Funtoo Linux First Steps
If you are brand new to Gentoo Linux or Funtoo Linux, this page will help you to get familiar with your new system, and how it works.
Intro to Emerge: Installing an Editor
By default, Funtoo Linux has the
vi editors installed.
nano is the default editor.
If you are new to Funtoo Linux, you have probably heard about
emerge, the Funtoo and Gentoo Linux command for installing packages from the Portage tree. Funtoo Linux has a git-based Portage tree, which is located at
/var/git/meta-repo by default. It contains scripts called ebuilds that describe how to build and install packages from source.
emerge is used to run these scripts and install packages, as follows:
# emerge vim
An important note about any commands you specify on an
emerge command-line -- Portage will automatically add them to your "selected" set, which means that Portage now understands that you want to keep this package updated as part of your system.
-p) option, you can see what
emerge would do, without actually doing it:
# emerge -p vim
Another equally handy option is the
--ask option, which will display the packages to be merged, and then ask for confirmation from you as to whether you would like to proceed and merge the packages, or not:
# emerge -a emacs These are the packages that would be merged, in order: Calculating dependencies... done! [ebuild N ] app-admin/eselect-emacs-1.13 [ebuild N ] net-libs/liblockfile-1.09 [ebuild N ] app-emacs/emacs-common-gentoo-1.3-r1 USE="-X -emacs22icons" [ebuild N ] app-editors/emacs-23.4-r1 USE="alsa gif gpm jpeg png tiff xpm -X -Xaw3d (-aqua) -athena -dbus -gconf -gtk -gzip-el -hesiod -kerberos -livecd -m17n-lib -motif -sound -source -svg -toolkit-scroll-bars -xft" [ebuild N ] virtual/emacs-23 Would you like to merge these packages? [Yes/No] y
In the above
emerge output, you can see some text beginning with
USE= on the
app-editors/emacs line. This means that this package has a number of optional build-time features which can be controlled using Portage USE variables.
It is possible to enable USE variables globally in
/etc/portage/make.conf, on a per-package basis in
/etc/portage/package.use, or as logical sets by using Funtoo Profiles. It's recommended that you first take a look at Funtoo Profiles and see if there may be sets of USE variables that you want to enable as a group. You can set your system flavor to more accurately reflect the intended use of your Funtoo system, and by doing so, many more USE variables will be set (or unset) to reasonable defaults for your intended use.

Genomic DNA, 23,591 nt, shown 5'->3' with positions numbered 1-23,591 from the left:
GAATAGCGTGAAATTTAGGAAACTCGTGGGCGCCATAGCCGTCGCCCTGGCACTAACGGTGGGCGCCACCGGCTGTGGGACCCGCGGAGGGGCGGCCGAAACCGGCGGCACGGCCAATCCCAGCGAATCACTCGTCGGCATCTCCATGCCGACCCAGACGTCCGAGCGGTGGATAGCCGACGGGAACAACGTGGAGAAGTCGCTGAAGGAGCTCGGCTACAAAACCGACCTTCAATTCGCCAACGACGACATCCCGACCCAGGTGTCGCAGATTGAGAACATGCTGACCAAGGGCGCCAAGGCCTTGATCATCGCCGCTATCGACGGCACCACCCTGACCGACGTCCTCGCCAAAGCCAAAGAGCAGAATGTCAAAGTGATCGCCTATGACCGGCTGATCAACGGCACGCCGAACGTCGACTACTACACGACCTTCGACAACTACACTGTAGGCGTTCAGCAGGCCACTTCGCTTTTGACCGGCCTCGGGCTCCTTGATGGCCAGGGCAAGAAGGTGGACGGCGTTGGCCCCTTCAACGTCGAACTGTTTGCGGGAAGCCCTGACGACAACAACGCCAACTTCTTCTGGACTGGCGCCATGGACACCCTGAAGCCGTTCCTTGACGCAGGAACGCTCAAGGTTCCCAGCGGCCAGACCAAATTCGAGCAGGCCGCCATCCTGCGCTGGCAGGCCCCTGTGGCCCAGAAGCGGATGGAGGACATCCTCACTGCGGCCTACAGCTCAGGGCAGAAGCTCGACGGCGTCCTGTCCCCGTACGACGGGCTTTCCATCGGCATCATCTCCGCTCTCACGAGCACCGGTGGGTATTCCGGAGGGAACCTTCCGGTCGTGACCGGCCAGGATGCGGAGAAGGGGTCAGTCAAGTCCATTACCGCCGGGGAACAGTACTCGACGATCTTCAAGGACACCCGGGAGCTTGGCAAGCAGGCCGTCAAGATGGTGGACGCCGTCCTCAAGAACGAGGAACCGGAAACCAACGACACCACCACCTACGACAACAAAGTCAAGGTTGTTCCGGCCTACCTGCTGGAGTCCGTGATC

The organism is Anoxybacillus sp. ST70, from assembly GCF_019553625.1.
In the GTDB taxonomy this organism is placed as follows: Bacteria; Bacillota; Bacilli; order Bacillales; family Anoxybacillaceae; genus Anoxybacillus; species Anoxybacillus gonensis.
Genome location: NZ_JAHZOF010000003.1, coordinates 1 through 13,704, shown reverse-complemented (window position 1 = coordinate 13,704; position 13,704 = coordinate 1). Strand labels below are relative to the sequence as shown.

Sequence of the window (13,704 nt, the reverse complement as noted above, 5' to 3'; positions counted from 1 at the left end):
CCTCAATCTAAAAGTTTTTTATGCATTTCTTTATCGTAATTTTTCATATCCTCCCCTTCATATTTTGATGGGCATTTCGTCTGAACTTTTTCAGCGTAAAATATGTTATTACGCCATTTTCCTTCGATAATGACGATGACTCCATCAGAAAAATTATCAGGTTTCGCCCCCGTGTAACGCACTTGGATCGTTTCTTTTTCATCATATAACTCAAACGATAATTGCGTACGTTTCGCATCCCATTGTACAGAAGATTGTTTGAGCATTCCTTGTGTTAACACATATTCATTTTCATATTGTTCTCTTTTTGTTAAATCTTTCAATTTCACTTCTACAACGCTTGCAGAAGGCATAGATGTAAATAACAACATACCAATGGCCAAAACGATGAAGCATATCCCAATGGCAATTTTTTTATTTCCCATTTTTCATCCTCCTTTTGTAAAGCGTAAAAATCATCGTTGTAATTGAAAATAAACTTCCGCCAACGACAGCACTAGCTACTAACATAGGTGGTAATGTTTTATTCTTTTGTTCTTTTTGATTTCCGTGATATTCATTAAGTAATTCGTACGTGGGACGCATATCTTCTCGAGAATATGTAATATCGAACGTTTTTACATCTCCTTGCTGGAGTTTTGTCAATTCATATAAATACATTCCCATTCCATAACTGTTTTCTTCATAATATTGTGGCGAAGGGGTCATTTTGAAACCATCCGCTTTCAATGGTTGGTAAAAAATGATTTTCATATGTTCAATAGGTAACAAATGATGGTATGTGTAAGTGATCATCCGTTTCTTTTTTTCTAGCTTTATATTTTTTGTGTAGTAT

These USE variables can be set globally by adding a line such as this to
USE="gif jpeg png tiff xpm"
Or, alternatively, you can enable just these USE variables for emacs by adding the following line to
app-editors/emacs gif jpeg png tiff xpm
However, it's generally best to find a Funtoo Profile flavor or mix-in that serves your purpose. For example, setting your system to be a desktop by running
epro flavor desktop or adding the appropriate mix-in via
epro mix-in +mediaformat-gfx-common gives you more opportunity to dial in sets of related USE variables with a single command.
See the emerge page for more information on various emerge command-line options and best practices.
Funtoo Linux also has a special meta-command called
eselect, which can be used to set many default system settings. One of the things it is used for is to set the default editor used by things like
crontab -e, etc that will automatically start an editor when run. Here is how to use
eselect to change the default system editor:
# eselect editor list Available targets for the EDITOR variable:  /bin/nano  /bin/ed  /usr/bin/ex  /usr/bin/vi [ ] (free form) # eselect editor set 4 Setting EDITOR to /usr/bin/vi ... Run ". /etc/profile" to update the variable in your shell.After logging in again, or typing
source /etc/profilein the current shell, the new system editor will be active.
Note that if you want to use vim instead of a vi through busybox you also need to run:
# eselect vi set vim
Updating your system
Sometimes, you may want to update the packages on your system. Often, this is done after you run
ego sync, which will grab Portage tree updates from the main Funtoo Linux Portage tree: